Charles Sizemore: Gold Won’t Shimmer in 2014
Editor, Macro Trend Investor
Gold had a rough 2013. With a loss of 28% on the year, the spot price of gold was down by nearly the same percentage that the S&P 500 was up. And I don’t expect gold to regain its shimmer in 2014.
Let’s take a look at the macro environment as we enter the new year:
- The inflation that gold enthusiasts have feared since the onset of the 2008 crisis is dead on arrival. The latest CPI figures show an inflation rate of just 1.2%, and energy prices are actually falling.
- The quantitative easing that fueled the inflation fears of the past few years is already being tapered, from $85 billion in bond purchases per month to $75 billion per month … with more tapering to come.
- The Federal budget deficit, though still far too high, continues to fall and is expected to be just 3.3% of GDP in fiscal year 2014.
- Gold miners are contemplating hedging their risk by selling their production forward, which will effectively cap the price of gold (and sends a very negative signal to the market).
- Hedge funds and other large institutional buyers — the driving force behind much of the rise in the spot price of gold in the past decade — appear to be abandoning gold if the outflows from gold ETFs are any indication. Gold ETF holdings are now at their lowest levels since 2008.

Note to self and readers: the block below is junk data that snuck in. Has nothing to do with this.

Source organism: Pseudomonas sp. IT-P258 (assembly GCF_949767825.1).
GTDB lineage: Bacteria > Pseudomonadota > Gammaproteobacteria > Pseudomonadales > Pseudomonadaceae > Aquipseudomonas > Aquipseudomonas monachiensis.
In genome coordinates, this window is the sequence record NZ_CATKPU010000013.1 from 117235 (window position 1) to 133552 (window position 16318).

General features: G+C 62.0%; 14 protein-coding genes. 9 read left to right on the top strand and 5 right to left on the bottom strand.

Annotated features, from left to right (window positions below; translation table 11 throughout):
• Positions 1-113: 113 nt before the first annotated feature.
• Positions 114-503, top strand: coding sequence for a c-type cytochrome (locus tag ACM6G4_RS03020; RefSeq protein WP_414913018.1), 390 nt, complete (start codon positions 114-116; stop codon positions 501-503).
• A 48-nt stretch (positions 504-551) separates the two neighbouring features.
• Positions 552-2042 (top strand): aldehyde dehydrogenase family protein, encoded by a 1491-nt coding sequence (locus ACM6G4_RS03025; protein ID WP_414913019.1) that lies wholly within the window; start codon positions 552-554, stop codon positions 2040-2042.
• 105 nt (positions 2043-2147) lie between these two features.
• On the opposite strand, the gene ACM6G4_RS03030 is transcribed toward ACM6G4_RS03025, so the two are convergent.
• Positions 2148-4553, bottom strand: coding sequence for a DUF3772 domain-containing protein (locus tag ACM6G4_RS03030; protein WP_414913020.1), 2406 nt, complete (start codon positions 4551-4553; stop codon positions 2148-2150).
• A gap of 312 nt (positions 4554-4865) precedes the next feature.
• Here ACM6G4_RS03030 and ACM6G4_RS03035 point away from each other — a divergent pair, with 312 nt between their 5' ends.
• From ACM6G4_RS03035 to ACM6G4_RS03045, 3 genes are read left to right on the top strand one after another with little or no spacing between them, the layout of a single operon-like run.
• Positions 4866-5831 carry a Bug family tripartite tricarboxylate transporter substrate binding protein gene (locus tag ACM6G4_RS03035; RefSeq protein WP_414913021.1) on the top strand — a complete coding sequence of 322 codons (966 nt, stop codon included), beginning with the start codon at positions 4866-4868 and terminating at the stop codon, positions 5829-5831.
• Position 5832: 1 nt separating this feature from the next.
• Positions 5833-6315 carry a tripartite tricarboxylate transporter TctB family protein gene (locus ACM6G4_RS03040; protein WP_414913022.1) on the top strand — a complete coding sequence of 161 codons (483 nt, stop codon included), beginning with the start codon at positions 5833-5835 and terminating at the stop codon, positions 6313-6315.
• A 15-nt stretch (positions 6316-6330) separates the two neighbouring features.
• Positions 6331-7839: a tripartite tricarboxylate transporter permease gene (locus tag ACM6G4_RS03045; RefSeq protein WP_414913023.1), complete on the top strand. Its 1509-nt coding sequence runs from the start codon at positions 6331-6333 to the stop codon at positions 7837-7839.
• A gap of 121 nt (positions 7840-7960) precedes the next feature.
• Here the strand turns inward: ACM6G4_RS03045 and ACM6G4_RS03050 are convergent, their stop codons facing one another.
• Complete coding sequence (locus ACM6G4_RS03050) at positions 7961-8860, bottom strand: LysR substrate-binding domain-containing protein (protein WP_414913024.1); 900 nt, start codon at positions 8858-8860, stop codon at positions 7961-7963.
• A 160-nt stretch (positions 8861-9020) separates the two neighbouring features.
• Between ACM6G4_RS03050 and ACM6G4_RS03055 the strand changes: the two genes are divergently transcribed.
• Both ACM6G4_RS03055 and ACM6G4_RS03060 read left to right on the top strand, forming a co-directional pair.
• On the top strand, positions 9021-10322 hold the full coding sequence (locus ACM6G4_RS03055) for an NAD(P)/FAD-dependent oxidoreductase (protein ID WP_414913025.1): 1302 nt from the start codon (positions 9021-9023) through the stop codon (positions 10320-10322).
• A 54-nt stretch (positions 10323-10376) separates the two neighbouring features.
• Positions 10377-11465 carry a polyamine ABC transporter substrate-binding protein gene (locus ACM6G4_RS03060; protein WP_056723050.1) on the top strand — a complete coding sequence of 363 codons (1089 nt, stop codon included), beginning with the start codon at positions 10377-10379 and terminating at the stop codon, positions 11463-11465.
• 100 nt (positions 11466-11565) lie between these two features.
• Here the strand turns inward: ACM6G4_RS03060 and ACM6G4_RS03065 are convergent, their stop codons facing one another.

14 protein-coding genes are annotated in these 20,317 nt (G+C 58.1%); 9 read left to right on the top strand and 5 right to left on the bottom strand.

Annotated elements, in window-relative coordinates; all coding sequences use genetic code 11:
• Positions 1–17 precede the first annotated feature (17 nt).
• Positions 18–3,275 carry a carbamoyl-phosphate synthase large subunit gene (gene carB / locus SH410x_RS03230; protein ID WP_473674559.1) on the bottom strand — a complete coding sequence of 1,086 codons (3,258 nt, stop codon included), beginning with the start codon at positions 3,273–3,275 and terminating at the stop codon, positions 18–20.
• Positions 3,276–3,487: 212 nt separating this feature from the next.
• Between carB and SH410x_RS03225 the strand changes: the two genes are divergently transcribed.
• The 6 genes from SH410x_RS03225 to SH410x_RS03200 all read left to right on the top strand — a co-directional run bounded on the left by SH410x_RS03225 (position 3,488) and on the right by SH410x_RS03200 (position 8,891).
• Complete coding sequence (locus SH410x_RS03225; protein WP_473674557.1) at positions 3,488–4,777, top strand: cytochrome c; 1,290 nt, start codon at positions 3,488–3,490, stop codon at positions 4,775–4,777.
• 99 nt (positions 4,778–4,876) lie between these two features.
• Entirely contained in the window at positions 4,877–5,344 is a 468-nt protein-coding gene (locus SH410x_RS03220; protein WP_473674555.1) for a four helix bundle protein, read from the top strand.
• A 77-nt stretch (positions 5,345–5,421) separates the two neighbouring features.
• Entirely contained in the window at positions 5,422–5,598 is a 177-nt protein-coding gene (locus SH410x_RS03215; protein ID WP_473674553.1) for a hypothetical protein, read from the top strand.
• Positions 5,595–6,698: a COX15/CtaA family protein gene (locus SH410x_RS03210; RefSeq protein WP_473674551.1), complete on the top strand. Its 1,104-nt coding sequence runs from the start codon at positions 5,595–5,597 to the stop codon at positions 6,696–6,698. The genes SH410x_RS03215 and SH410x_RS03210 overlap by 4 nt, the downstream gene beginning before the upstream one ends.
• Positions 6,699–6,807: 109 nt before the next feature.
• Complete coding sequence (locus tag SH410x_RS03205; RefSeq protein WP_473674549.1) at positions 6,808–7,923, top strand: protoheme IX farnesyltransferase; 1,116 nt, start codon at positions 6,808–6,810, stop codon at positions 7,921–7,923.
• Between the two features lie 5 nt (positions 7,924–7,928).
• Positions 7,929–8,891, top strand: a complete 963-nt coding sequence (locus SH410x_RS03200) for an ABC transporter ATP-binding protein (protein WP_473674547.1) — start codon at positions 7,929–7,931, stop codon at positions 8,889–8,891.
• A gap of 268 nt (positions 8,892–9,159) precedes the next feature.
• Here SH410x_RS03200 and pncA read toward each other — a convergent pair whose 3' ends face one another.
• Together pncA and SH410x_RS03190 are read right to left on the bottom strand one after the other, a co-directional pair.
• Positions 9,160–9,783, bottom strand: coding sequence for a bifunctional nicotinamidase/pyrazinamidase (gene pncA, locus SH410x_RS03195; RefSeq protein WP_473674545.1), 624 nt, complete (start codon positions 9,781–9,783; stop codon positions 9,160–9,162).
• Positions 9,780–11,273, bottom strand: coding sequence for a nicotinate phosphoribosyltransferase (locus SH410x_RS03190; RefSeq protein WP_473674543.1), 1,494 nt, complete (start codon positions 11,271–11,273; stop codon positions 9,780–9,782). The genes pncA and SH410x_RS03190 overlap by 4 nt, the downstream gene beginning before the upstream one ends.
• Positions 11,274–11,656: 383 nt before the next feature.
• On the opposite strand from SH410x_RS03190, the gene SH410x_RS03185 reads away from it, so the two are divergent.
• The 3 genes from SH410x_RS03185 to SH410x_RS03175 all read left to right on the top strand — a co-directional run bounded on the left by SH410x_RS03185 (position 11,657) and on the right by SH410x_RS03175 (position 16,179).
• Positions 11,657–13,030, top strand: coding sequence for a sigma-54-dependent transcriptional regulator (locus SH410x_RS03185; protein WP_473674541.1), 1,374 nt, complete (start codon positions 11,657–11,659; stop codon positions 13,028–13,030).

- Gold now has competition in the anti-establishment crowd from Bitcoin and other “virtual” currencies. (I think Bitcoin is a joke, mind you, but that doesn’t mean that it won’t continue to steal gold’s thunder for a while longer.)
And on top of all of this, we should remember that gold had a monster secular bull market run that lasted 12 years. When the last bull market in gold broke, in 1980, it took two decades for it to finally find a bottom.
I try not to spend much time on specific price targets, as I see these as being something of a distraction, but I expect the spot price of gold to finish in the range of $1,000 to $1,100.